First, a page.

The origins of monetary income inequality. Patience, human capital, and division of labor

Victoria Reyes-García*, Ricardo Godoy, Tomas Huanca, William R. Leonard, Thomas McDade, Susan Tanner, Vincent Vadez

*Corresponding author for this work

Research output: Contribution to journalArticlepeer-review

28 Scopus citations


We present an explanation about the origins of monetary income inequality when an economically self-sufficient society opens to a market economy. The chain of associations runs from patience, to the accumulation of different forms of human capital, to self-selection into different occupations, and to the division of labor, which contributes to monetary income inequality. In a self-sufficient society, patience is exogenously determined and people rely on folk knowledge as the only form of human capital. With the establishment of schools, patient and impatient people sort themselves out by the type of human capital they begin to accumulate. Impatient people do not acquire folk knowledge because return to schooling takes many years to bear fruit. Schooling opens opportunities in occupations outside the village, whereas folk knowledge enhances employment opportunities that draw on farming or foraging. Self-selection into different occupations with different earnings potential spawns monetary income inequality. To test the explanation, we draw on data from a foraging-farming society in the Bolivian Amazon, the Tsimane'. We collected data during four consecutive quarters in 1999-2000 and a follow-up interview (2004). Data came from 151 adults (age, 16 years or more) from all households (n=48) in two villages with different levels of market exposure. During 1999-2000, impatience was associated with (a) greater folk knowledge and fewer years of schooling, (b) lower likelihood of working in wage labor, and (c) greater likelihood of working in rural subsistence occupations. People who had been patient in 1999-2000 had greater wage earnings and more modern physical assets in 2004.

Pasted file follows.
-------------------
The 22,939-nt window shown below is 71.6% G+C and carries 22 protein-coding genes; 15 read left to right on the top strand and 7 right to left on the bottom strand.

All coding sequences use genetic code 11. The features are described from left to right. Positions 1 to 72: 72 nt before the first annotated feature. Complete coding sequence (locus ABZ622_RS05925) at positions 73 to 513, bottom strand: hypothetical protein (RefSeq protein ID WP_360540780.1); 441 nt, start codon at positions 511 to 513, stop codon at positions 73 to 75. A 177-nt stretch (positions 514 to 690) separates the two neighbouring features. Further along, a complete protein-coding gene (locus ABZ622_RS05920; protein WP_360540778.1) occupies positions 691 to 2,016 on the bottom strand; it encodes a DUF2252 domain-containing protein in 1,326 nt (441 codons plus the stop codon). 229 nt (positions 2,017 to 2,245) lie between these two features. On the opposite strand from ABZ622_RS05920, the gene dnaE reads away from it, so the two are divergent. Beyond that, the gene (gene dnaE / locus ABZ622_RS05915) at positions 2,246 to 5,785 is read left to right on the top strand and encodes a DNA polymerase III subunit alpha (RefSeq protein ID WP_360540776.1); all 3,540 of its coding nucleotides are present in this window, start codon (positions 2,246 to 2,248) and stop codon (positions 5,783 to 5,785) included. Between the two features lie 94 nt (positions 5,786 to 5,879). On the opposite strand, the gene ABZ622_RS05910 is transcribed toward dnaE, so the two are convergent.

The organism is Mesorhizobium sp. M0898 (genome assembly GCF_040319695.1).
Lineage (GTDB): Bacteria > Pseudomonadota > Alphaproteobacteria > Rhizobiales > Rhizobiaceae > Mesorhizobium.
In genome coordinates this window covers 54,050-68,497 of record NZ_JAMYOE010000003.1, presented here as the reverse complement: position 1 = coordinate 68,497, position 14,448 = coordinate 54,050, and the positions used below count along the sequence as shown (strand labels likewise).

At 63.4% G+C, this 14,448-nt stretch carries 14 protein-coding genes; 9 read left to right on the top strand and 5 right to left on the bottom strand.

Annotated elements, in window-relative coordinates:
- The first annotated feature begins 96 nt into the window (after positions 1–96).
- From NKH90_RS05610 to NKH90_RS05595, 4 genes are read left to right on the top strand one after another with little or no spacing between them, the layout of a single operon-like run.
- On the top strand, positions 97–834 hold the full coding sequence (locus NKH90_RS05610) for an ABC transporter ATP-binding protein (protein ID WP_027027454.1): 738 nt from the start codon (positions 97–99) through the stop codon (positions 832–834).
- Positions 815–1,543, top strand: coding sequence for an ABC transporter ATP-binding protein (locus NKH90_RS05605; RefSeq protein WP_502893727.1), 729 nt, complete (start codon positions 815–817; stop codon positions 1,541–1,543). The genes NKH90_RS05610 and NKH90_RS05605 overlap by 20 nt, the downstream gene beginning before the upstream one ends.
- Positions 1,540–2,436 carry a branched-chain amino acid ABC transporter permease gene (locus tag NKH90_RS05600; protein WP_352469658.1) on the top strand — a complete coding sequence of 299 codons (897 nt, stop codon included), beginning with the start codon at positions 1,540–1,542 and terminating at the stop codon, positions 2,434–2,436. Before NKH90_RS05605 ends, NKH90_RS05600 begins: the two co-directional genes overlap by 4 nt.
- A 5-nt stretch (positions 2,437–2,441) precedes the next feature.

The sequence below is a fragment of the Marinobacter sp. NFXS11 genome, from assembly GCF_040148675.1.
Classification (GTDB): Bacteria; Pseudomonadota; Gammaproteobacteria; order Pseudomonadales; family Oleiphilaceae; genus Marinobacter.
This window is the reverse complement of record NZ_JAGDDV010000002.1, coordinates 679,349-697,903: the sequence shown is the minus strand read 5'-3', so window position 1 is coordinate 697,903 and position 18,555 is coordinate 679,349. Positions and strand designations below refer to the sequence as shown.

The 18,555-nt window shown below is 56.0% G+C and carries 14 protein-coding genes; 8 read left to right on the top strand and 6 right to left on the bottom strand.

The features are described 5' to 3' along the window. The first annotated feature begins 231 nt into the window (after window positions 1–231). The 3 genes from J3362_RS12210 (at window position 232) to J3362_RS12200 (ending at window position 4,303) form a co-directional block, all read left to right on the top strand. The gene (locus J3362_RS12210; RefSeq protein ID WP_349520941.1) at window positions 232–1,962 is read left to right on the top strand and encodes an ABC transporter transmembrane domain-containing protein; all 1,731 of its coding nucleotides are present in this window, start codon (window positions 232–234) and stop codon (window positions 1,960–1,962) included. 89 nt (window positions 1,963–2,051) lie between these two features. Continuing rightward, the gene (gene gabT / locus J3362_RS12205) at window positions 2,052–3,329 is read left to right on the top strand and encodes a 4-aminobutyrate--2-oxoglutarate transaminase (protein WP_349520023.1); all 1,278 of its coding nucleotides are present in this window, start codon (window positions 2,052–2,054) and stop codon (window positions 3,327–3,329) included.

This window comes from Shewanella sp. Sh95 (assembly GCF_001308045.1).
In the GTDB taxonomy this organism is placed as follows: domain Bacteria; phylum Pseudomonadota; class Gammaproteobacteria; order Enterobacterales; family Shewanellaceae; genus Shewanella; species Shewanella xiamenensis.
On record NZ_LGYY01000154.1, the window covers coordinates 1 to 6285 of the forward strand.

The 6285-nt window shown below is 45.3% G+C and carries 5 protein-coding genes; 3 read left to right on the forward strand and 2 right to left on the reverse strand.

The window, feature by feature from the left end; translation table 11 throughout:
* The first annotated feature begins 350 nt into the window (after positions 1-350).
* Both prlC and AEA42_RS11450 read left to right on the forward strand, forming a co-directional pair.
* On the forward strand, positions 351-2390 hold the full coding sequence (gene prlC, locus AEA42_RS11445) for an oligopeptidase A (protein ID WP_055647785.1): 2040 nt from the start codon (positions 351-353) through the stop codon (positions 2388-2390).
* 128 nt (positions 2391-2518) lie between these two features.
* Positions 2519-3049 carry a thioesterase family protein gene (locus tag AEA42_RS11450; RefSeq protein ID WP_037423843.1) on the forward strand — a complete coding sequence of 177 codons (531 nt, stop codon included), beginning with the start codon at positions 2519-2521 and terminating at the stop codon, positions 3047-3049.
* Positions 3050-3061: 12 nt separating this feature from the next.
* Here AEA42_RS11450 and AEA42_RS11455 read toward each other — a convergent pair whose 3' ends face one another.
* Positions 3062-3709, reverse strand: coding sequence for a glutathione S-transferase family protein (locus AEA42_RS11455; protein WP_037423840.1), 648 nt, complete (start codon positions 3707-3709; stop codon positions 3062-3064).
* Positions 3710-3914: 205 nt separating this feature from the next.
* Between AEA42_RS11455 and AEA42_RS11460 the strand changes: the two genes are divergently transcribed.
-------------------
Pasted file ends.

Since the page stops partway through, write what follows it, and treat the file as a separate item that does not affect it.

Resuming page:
Original languageEnglish (US)
Pages (from-to)37-47
Number of pages11
JournalEvolution and Human Behavior
Issue number1
StatePublished - Jan 2007


  • Amazon
  • Amerindians
  • Bolivia
  • Division of labor
  • Human capital
  • Income inequality
  • Indigenous populations
  • Latin America
  • Patience
  • Tsimane'

ASJC Scopus subject areas

  • Ecology, Evolution, Behavior and Systematics
  • Experimental and Cognitive Psychology
  • Arts and Humanities (miscellaneous)


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